Cases of a flesh-eating ulcer that can lead to limb amputations are at record levels in Victoria, with the disease spreading from coastal towns to inner Melbourne.
The number of Buruli ulcers, thought to be spread by mosquitos, has more than tripled in five years.
Flesh-eating ulcer blamed on possums spreading to Melbourne
Cases of a flesh-eating ulcer have jumped to record levels and are on Melbourne’s doorstep, medical experts say. Vision courtesy Seven News, Melbourne.
If left untreated, they can cause extreme pain as the bacteria chews through skin and capillaries, all the while suppressing the immune system, leading to gangrene.
Also known as the Bairnsdale ulcer, the disease was first recorded in the East Gippsland town in the 1930s, but has more recently been seen on the Mornington and Bellarine peninsulas.
Jan Smith after returning from climbing Mount Everest. Photo: Michael Clayton-Jones
As the number of cases has swelled from 32 in 2010 to 106 in 2015, it has moved in as far in as Melbourne’s south-east suburbs, including Bentleigh, Hampton and Cheltenham.
Paul Johnson, who is an expert on the ulcer, officially called mycobacterium, said the amount of cases were “rapidly increasing”.
“It’s moved, for reasons we don’t understand, and it’s setting up shop in Melbourne,” the Austin Hospital professor said.
“Every year it seems to be establishing new pockets all the way round the Mornington Peninsula.”
A flesh-eating ulcer on Jan Smith’s ankle left her unable to walk. Photo: Supplied
Jan Smith, who became the second oldest person to reach the top of Mount Everest in 2012, contracted the ulcer on her left foot while training to climb Mount Denali in Alaska, the highest peak in North America.
The Albert Park clinical psychologist is hoping to become the oldest person to climb the highest peak in each continent, together known as the Seven Summits.
But her dream was severely disrupted after the ulcer left her hospitalised and having to learn how to walk again.
Ms Smith believes it developed after she was bitten by a mosquito while gardening at her Rosebud holiday home in early April.
Two weeks later, when the bite had swelled to the size of double her foot, she went to the emergency department at the Rosebud Hospital.
“It just kept getting bigger and bigger,” she said. “It was bright red [and] like a sock full of fluid.”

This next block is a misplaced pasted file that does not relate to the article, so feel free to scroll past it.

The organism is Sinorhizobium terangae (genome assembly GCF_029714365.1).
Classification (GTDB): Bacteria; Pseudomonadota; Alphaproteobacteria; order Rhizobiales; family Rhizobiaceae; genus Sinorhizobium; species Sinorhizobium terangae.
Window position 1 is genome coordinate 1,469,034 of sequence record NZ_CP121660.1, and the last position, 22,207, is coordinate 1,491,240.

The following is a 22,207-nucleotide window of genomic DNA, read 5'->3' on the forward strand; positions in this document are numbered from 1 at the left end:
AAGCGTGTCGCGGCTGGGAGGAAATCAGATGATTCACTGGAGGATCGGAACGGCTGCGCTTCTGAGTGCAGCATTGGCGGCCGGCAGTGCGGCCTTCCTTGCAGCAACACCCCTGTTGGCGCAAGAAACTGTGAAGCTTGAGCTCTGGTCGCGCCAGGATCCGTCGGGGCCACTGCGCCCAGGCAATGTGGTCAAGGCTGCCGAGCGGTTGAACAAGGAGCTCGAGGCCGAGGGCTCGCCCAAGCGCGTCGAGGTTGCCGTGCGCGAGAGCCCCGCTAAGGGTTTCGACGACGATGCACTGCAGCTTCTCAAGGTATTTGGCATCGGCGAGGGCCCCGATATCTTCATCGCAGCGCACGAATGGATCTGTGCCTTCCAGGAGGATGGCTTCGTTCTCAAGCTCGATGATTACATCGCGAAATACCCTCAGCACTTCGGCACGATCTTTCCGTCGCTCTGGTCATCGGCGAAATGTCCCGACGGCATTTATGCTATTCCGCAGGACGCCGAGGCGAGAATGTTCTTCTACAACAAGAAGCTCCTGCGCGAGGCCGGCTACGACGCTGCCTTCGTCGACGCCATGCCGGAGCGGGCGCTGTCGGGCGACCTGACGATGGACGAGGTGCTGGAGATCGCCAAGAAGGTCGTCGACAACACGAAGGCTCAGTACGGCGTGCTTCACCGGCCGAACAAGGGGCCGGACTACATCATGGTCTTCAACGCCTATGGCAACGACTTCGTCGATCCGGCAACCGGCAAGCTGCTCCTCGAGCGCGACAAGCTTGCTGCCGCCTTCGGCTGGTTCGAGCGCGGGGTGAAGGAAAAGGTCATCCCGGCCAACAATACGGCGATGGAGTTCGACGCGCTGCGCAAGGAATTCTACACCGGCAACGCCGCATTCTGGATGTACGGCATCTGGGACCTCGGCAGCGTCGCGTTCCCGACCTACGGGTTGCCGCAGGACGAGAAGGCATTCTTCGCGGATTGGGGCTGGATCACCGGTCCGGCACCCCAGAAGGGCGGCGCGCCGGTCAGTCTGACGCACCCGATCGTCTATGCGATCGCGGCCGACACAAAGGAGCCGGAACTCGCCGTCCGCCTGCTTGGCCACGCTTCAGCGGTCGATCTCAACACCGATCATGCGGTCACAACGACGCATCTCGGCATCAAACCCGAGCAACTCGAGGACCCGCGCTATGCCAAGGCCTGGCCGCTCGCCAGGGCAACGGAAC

The ulcer was incorrectly diagnosed as a soft tissue infection and, by early May, Ms Smith was in the Alfred hospital on an antibiotic drip for almost a month.
“I couldn’t sleep for the pain,” she said.
“I had a huge hole in my foot. My husband said ‘I want to throw up because I see your bone’. It’s a very devastating thing.”
Ms Smith was eventually allowed to go home with a drip, but couldn’t get upstairs to her bedroom and had to use a reaching aid as moving in any direction hurt.
As the ulcer continued to worsen, her calf muscles grew weak and her spine was thrown out of alignment.
Ms Smith was even warned she could lose her foot such as is seen in Africa where the ulcers have led to amputations.
“I began to think I might never climb again,” she said.
The ulcer didn’t begin to heal until it was correctly diagnosed and she was given the right antibiotics more than a month after first seeing a doctor.
Ms Smith was sent to see Prof Johnson, who stresses that if picked up early, the ulcers are easy to treat and often don’t become bigger than a pimple.
He said a small number of GPs were diagnosing most cases, but that more awareness of the ulcer was needed as it spread so that cases such as Ms Smith’s didn’t occur.
Prof Johnson said the ulcers were not seen of the Mornington Peninsula before 1990, while it was unknown on the Bellarine Peninsula before 1998.
He said researchers believed the disease was most likely spread through mosquitos, however, it was possible possums also played a part in moving it through the state.
Victoria is the only non-tropical part of the world where the ulcer is detected, with much smaller amounts recorded in Far North Queensland.
“You’ve got this tropical disease in coastal temperate Melbourne,” Prof Johnson said. “It’s an interesting story.”
Ms Smith will probably require plastic surgery on her foot, but is still aspiring to climb Mount Denali having kept the same mindset necessary to achieve such incredible feats.
“I’m just always looking for the positive signs,” she said. “It’s a bit like mountaineering, it’s one step at a time.”
Recorded cases of the Buruli ulcer in Victoria:
2016 45 (year to date)
How to avoid the Buruli ulcer:
- Wear covering clothing that reduces contact with biting insects
- Use insect repellent on exposed skin
- Clean and cover cuts and abrasions
- Remain aware if you live in or visit areas where the ulcer is more common, such as the Mornington and Bellarine peninsulas
- Ask your doctor about the ulcer if you think you have one – there is a fast and accurate diagnostic test available